10 Lessons on collaboration as taught by our musical brain

mcferrinMusic has been with humans since we first became humans, it has shaped the world through six kinds of songs: friendship, joy, comfort, knowledge, religion, and love.   So demonstrates Daniel J. Levitin in his book The World in Six Songs – How the musical brain created human nature.  I read this book with interest.  I’ve often thought good music synonymous with good collaboration.  This book gave me some more reasons to think so.

Levitin runs the Laboratory for Music Perception, Cognition, and Expertise at McGill University in Montreal.  Previously, he was a record producer and professional musician (playing with the likes of Mel torme, Blue Oyster Cult, and David Byrne).  His book (which I recommend to anyone who loves music) outlines his innovative ideas on the evolutionary impact of music on our brain and civilization.  His work is kaleidoscopic, drawing on sources from around the world, past and present.

Here’s 10 things I learnt from Levitin’s book, and which I believe apply to creating a collaborative workplace:

  1. We are wired to co-adapt. Why can two individuals finger tapping on a desk can be more synchronized that one individual tapping to a metronome?  We humans seems wired for accommodating each other; a situation of co-adaptation i.e., of collaboration.
  2. Communicators have the advantage. It seems communications through music has offered, throughout the ages, distinct advantage in one’s ability to forge social bonds, diffuse tense social situations, and convey one’s emotional states to those around them.  Same applies to working collaboratively with others.
  3. Do what you enjoy. Listening to and/or playing joyful music affects our health in fundamental ways.  It alters brain chemistry associated with well-being, stress reduction, and immune system fortitude.  Translated for your collaborative stay positive; make it easy for people to feel passionate about their work.
  4. Leverage constructive memory.  How can musicians remember hundreds (or thousands) of songs in their entirety well maybe they don’t! We have capacity for constructive memory.  We don’t actually remember all the details we think we do, we fill in many of them subconsciously by making plausible inferences.  Hence, thankfully, we can relax a bit we don’t need to know it all!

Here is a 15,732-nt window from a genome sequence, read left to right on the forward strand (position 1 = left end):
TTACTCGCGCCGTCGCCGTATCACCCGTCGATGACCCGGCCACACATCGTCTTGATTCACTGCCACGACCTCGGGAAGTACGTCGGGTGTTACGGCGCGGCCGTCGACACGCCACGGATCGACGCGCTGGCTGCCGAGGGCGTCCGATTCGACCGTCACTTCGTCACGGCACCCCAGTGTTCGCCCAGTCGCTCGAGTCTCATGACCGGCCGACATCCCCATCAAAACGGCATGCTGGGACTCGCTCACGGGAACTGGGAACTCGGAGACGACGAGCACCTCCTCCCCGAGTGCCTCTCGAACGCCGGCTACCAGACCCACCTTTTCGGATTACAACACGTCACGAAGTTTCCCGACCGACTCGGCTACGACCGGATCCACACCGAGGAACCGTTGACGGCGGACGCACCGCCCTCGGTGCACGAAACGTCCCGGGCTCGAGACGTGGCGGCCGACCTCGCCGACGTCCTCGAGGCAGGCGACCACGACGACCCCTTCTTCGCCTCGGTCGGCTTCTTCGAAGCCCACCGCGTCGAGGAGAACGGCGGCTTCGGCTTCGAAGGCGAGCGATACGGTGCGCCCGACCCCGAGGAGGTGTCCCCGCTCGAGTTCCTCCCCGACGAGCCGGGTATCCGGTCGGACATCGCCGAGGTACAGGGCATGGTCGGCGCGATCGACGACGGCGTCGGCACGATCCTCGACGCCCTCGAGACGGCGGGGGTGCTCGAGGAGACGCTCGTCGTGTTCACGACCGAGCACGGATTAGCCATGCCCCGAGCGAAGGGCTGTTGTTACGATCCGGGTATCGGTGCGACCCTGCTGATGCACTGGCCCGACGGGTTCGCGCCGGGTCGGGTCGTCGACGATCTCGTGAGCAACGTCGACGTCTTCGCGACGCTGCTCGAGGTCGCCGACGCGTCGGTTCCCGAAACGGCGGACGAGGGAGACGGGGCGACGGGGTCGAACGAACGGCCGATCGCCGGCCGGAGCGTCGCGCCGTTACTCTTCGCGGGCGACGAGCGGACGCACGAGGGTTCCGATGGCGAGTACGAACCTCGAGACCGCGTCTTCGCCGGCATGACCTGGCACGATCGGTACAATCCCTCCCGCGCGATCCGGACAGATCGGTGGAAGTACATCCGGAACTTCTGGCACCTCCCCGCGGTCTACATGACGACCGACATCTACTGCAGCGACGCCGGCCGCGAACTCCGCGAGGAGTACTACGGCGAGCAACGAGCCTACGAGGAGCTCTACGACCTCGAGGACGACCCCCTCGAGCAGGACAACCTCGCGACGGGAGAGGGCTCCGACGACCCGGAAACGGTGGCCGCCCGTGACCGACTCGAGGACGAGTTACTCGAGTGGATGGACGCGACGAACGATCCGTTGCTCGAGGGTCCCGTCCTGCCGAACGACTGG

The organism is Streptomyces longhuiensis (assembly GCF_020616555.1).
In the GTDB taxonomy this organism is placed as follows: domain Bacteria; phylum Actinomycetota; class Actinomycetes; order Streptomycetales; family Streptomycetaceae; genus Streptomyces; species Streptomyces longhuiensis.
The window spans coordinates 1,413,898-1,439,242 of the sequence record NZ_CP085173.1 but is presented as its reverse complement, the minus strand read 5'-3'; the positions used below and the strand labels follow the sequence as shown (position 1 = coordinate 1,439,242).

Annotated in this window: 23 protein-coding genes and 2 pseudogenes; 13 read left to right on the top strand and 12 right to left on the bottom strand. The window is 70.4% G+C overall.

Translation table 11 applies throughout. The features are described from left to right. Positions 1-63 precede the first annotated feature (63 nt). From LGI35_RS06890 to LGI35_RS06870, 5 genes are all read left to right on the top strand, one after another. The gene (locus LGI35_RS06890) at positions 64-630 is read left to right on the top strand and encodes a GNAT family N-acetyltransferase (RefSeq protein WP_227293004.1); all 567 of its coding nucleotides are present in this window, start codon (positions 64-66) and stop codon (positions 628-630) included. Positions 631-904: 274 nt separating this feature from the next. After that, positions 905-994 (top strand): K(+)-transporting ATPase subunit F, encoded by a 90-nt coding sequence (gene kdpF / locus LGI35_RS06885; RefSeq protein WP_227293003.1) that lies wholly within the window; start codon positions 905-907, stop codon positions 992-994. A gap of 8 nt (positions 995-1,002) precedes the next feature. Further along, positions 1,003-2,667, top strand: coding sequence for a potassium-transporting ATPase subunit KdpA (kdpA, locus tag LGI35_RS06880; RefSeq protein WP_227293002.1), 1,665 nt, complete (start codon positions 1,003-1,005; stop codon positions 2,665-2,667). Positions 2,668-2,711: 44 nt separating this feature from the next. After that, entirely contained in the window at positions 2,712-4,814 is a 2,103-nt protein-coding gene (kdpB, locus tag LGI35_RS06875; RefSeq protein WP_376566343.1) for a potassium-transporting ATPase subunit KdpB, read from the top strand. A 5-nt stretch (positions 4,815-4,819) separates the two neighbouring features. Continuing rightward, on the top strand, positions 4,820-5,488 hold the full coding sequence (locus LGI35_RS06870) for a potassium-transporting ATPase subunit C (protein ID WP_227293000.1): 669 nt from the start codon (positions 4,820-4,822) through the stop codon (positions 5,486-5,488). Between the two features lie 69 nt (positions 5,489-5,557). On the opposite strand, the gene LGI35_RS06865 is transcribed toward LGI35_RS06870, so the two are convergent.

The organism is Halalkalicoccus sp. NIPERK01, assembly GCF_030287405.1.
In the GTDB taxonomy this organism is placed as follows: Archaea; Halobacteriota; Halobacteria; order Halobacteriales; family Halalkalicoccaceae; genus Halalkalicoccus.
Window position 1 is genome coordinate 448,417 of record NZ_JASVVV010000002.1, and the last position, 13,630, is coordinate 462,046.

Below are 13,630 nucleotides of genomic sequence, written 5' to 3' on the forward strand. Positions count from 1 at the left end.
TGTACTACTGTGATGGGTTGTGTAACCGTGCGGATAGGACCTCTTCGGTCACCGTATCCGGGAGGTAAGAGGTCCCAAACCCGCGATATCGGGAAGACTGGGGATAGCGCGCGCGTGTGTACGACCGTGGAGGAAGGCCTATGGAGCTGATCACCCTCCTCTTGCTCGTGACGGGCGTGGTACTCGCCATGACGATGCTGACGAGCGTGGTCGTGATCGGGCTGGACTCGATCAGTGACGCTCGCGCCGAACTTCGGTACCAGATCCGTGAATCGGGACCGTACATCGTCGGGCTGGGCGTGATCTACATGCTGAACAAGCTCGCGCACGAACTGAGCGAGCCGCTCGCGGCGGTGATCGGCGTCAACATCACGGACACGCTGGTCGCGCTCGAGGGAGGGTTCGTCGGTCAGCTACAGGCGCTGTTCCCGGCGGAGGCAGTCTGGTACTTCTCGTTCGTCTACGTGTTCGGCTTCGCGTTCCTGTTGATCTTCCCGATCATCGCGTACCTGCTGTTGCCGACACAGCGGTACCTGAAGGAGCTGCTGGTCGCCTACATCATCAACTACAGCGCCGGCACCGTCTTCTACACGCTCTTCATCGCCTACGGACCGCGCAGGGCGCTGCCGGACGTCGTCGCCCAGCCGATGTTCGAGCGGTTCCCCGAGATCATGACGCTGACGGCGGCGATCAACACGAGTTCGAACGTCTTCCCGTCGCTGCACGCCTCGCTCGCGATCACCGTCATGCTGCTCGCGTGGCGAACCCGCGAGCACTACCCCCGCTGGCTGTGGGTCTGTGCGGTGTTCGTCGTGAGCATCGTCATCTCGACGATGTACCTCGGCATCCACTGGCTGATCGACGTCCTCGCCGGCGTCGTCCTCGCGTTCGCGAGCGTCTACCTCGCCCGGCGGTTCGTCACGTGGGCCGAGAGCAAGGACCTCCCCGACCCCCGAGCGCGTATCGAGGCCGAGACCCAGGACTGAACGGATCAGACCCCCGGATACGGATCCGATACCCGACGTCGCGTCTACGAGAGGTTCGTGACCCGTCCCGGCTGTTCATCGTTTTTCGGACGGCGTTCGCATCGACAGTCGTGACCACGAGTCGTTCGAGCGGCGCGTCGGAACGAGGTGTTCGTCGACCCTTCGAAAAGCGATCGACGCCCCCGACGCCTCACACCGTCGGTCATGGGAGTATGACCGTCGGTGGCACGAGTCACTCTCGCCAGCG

5. Learn the rules of the game. Building on the previous item; the musical brain doesn’t have to remember every note or every chord sequence; rather, it learns the rules by which notes and chord sequences are (typically, in a given culture) created.  Understanding the rules (and see my post on rules-of-thumb) makes it easier to move forward in times of uncertainty.
  6. De-evolution a model for the future? And further building on the above Levitin highlights the work of anthropologist Terrence Deacon, who talks about de-evolution in that the brain itself carries fewer and fewer pre-programmed instructions (compared to other primates and other mammals), and culture and experience take on a greater role in shaping education and behaviour.  This appears to be related to humans fantastic adaptability and ability to thrive in disparate environments, far more so than apes and monkeys.  Just the language in this quote has me thinking of our current world of ICT, social media, information/media abundance
  7. Anticipate emergent behavior. Emergent behavior occurs when groups can do things that individuals can’t.  Think of ants relocating an ant hill.  The individual ant has little or no clue of the picture (i.e., we’re moving to a new home).  What will emerge from your collaboration?
  8. Non-linear dynamic systems are at play.  In complex, dynamic systems, consequences of actions may not add up (think rain forest, stock market, faddish propagation of a hit song!).  Small, seemingly chaotic, and unrelated behaviors may be the tipping point for a larger effect.
  9. Trust the group.  Something special happens when a groups starts to sing together.  Maybe we don’t remember the whole song someone will remember the part we don’t know.  The group will pull us through.  Count on it!
  10. Create like an artist. Forming a mental image, holding it in mind, understanding how to manipulate physical world objects so they conform with the image, all the while accommodating uncertainty.  That’s what an artist does.  Maybe you too!?

Want to know more.  Check out this Google video on YouTube of Levitin talking, at length, about his book and ideas.

What else does music teach that you think applies to good collaboration?

If you enjoyed this post, please consider leaving a comment or subscribing to the feed to have future articles delivered to your feed reader.

Speak Your Mind